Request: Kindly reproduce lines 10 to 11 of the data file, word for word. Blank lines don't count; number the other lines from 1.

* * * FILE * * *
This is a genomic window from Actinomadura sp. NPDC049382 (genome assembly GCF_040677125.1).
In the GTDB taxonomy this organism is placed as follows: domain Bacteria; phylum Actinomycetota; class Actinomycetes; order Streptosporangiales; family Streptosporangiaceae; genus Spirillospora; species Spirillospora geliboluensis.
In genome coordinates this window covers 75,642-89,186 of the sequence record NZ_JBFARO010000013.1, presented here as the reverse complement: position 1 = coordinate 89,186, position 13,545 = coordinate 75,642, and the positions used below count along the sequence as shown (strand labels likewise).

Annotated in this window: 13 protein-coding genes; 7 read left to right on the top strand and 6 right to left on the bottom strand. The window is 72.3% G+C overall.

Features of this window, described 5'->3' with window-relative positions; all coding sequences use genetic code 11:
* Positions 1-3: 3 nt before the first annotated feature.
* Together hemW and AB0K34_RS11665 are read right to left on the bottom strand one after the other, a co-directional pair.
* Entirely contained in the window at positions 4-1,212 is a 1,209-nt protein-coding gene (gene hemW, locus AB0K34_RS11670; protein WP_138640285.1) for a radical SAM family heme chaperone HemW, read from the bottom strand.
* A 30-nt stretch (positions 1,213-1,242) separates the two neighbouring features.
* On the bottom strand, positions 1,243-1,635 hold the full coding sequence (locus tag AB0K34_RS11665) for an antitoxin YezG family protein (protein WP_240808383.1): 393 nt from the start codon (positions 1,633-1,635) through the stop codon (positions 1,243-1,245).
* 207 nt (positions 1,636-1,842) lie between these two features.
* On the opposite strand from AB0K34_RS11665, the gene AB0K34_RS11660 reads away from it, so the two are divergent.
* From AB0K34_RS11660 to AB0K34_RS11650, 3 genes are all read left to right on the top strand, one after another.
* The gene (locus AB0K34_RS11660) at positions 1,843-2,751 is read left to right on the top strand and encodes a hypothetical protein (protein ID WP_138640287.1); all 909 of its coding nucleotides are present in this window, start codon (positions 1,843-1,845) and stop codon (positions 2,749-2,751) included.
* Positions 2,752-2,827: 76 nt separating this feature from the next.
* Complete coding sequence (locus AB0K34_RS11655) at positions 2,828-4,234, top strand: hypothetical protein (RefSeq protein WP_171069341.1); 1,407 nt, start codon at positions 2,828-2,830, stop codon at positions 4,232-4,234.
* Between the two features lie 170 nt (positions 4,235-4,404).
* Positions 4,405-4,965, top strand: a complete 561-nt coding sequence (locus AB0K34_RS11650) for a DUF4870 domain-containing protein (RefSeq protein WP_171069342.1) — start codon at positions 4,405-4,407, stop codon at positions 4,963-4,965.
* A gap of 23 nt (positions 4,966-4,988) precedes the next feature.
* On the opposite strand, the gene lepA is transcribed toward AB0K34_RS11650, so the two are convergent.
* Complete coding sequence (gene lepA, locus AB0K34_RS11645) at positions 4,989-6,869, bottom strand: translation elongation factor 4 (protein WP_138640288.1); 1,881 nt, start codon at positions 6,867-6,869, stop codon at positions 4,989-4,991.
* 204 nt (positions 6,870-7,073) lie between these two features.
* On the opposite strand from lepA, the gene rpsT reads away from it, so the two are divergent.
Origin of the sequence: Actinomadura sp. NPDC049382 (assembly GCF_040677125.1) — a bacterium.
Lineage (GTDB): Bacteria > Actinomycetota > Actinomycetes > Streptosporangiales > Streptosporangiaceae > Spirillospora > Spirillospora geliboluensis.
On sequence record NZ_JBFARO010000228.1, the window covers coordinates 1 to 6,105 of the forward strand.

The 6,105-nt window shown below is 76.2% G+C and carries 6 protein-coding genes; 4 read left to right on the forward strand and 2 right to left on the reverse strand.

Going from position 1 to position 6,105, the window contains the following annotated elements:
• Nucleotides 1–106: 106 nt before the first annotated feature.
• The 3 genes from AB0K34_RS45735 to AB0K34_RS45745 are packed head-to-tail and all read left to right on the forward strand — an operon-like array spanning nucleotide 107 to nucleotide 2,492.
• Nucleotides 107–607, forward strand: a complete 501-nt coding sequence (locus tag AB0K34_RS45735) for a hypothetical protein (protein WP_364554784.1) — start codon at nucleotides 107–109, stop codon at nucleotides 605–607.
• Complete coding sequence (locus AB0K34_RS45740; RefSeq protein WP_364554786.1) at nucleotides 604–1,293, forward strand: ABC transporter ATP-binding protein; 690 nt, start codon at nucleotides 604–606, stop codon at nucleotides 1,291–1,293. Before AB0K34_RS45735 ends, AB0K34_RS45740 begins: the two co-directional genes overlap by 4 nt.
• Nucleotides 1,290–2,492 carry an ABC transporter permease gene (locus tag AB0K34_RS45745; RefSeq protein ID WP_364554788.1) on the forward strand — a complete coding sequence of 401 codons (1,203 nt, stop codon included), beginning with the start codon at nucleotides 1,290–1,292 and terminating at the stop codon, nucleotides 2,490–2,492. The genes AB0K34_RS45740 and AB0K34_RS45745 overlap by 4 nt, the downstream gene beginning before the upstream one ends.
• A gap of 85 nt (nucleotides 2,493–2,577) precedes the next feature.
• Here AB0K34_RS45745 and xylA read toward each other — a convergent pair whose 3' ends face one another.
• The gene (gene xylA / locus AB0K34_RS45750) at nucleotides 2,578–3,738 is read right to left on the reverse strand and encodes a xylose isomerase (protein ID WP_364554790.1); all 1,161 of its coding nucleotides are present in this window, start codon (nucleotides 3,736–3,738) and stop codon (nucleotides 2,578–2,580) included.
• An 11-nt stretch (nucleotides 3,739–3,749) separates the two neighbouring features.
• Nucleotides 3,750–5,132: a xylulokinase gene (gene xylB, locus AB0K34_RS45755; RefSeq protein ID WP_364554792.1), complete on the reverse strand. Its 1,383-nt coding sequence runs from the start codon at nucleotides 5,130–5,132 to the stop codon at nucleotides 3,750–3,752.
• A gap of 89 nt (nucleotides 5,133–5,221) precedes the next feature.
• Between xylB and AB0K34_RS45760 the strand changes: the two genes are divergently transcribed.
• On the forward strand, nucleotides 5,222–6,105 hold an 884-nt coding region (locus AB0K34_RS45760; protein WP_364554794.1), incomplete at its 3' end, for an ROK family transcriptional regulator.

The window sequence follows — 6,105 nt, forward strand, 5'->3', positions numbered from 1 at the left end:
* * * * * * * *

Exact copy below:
* On the bottom strand, positions 1,243-1,635 hold the full coding sequence (locus tag AB0K34_RS11665) for an antitoxin YezG family protein (protein WP_240808383.1): 393 nt from the start codon (positions 1,633-1,635) through the stop codon (positions 1,243-1,245).
* 207 nt (positions 1,636-1,842) lie between these two features.